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How MSU Police determine whether threats to campus are credible

June 11, 2024
Michigan State University Police Department on Thursday, April 6, 2023.
Michigan State University Police Department on Thursday, April 6, 2023.

With colleges across the nation seeing an influx of call-in threats to their campuses, the pressure is on local law enforcement to ensure the safety of the community.

Michigan State University is no exception. In recent months, MSU’s Department of Police and Public Safety responded to a bomb threat that targeted several major campus buildings and an email that threatened “mass casualties” unless a $100 billion ransom was paid. 

Both incidents were quickly found to be hoaxes. But Chris Rozman, MSU’s Chief of Police, said the perceived credibility of a threat doesn’t change whether police respond to it. 

“We’re gonna respond 100% of the time,” Rozman told The State News.

A threat’s credibility does, however, determine what police tell the MSU community. 

The department has to strike a balance between keeping the community informed and causing unnecessary panic.

Proactively informing the MSU community of non-credible threats risks sending people into a panic for no reason, while withholding information about threats can have the same effect. Students told The State News it was stressful and confusing to see a heavy police presence on campus in March following a hoax bomb threat without information from police to explain what was going on.

Rozman said that police will only send out a campus-wide emergency alert if a threat is deemed credible.

“What we want our community to know through education and trust building is that if their safety is in jeopardy at that level, then we're gonna notify them,” he said. “If you see police at your building, but you haven't received an alert, then it hasn't risen to that level.”

Police will sometimes opt for a press release or messaging on social media if they see community concern about a situation they know isn’t credible, Rozman said.

Thankfully, deciphering whether a threat to campus has any veracity is “pretty clear-cut,” Rozman said. 

Looking for indicators that a caller isn’t familiar with the MSU area can be a clear giveaway of a hoax, Rozman said. Many hoax threats come from outside the state or even country, as was the case for the $100 billion ransom threat in May.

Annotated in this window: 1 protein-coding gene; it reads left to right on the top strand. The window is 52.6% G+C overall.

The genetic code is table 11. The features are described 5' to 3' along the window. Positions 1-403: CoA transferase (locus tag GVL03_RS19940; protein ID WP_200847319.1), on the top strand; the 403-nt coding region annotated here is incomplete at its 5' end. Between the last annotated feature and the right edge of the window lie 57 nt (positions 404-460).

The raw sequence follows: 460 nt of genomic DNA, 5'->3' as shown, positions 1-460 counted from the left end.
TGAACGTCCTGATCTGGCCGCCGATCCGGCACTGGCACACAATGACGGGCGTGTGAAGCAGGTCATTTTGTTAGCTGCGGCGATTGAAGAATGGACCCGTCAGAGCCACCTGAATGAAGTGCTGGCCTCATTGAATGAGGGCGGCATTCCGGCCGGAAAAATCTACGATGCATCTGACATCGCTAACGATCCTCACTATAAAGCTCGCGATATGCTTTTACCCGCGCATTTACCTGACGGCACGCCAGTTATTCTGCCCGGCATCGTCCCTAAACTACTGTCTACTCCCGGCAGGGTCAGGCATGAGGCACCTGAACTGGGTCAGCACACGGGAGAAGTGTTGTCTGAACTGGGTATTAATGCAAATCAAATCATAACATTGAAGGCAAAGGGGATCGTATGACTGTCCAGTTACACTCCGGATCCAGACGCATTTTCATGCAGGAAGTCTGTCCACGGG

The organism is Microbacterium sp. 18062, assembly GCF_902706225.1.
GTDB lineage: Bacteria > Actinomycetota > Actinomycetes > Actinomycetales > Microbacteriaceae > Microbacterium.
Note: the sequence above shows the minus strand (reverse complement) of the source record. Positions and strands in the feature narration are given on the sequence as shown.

The ransom threat made a reference to a campus shooting that killed three students and injured five, but it got the date wrong.

Rozman said a caller once made a threat to a building they referred to as “the Brady complex,” a mispronunciation of a well-known group of dormitories.

“Everybody here knows it's the Brody complex, right?” Rozman said. “They're looking at Google Maps and they're mispronouncing the name of a building or a street. That really indicates to us that they're just not familiar with the area, potentially, and they're not from the area.”

Sometimes threats are called in through an unknown or altered phone number, another indicator the caller is attempting to obscure an international number. Or, calls will come in through MSU’s administrative line, which can mean the caller can’t automatically connect to Ingham County’s 911 dispatcher from their location, Rozman said.

Other times, dispatchers hear typing on the other end of the line, which can mean the caller is Googling answers to specific police questions they wouldn't know the answers to unless they lived in the area.

The volume of calls also tells a lot about whether the threat is actually happening, Rozman said. 

On Feb. 13, 2023, when a gunman shot students in two MSU buildings, police immediately received an influx of callers giving the same account of what was happening.

A week prior to the MSU shooting, Okemos High School was evacuated after a single caller claimed students were shot inside. It was quickly found to have been a hoax, one that more than half a dozen Michigan schools received that same day.

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Rozman said MSU receives around three significant threats a year.

“As the chief, I will provide assurance that we will notify our community if there's a significant, credible threat that our community needs to be aware of,” Rozman said. “We stand committed to the safety of our community, day in and day out.”

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